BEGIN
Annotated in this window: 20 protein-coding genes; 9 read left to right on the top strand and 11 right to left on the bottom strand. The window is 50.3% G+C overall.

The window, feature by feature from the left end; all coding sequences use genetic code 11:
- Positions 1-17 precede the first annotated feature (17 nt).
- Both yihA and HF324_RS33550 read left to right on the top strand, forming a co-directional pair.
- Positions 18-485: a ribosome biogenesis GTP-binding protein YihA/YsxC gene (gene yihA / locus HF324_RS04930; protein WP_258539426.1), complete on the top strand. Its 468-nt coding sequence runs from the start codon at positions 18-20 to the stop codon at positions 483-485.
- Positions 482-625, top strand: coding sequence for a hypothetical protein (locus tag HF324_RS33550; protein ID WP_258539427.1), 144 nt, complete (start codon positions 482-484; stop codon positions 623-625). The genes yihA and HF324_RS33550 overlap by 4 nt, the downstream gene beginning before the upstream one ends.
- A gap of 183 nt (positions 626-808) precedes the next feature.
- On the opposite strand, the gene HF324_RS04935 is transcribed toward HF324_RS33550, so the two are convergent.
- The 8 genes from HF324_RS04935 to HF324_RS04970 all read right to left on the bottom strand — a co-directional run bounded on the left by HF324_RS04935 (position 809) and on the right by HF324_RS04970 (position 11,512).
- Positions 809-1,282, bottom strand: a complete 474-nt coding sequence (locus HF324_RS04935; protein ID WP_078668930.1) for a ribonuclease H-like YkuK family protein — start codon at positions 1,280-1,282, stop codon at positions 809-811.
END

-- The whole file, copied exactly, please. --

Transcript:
Annotated in this window: 20 protein-coding genes; 9 read left to right on the top strand and 11 right to left on the bottom strand. The window is 50.3% G+C overall.

The window, feature by feature from the left end; all coding sequences use genetic code 11:
- Positions 1-17 precede the first annotated feature (17 nt).
- Both yihA and HF324_RS33550 read left to right on the top strand, forming a co-directional pair.
- Positions 18-485: a ribosome biogenesis GTP-binding protein YihA/YsxC gene (gene yihA / locus HF324_RS04930; protein WP_258539426.1), complete on the top strand. Its 468-nt coding sequence runs from the start codon at positions 18-20 to the stop codon at positions 483-485.
- Positions 482-625, top strand: coding sequence for a hypothetical protein (locus tag HF324_RS33550; protein ID WP_258539427.1), 144 nt, complete (start codon positions 482-484; stop codon positions 623-625). The genes yihA and HF324_RS33550 overlap by 4 nt, the downstream gene beginning before the upstream one ends.
- A gap of 183 nt (positions 626-808) precedes the next feature.
- On the opposite strand, the gene HF324_RS04935 is transcribed toward HF324_RS33550, so the two are convergent.
- The 8 genes from HF324_RS04935 to HF324_RS04970 all read right to left on the bottom strand — a co-directional run bounded on the left by HF324_RS04935 (position 809) and on the right by HF324_RS04970 (position 11,512).
- Positions 809-1,282, bottom strand: a complete 474-nt coding sequence (locus HF324_RS04935; protein ID WP_078668930.1) for a ribonuclease H-like YkuK family protein — start codon at positions 1,280-1,282, stop codon at positions 809-811.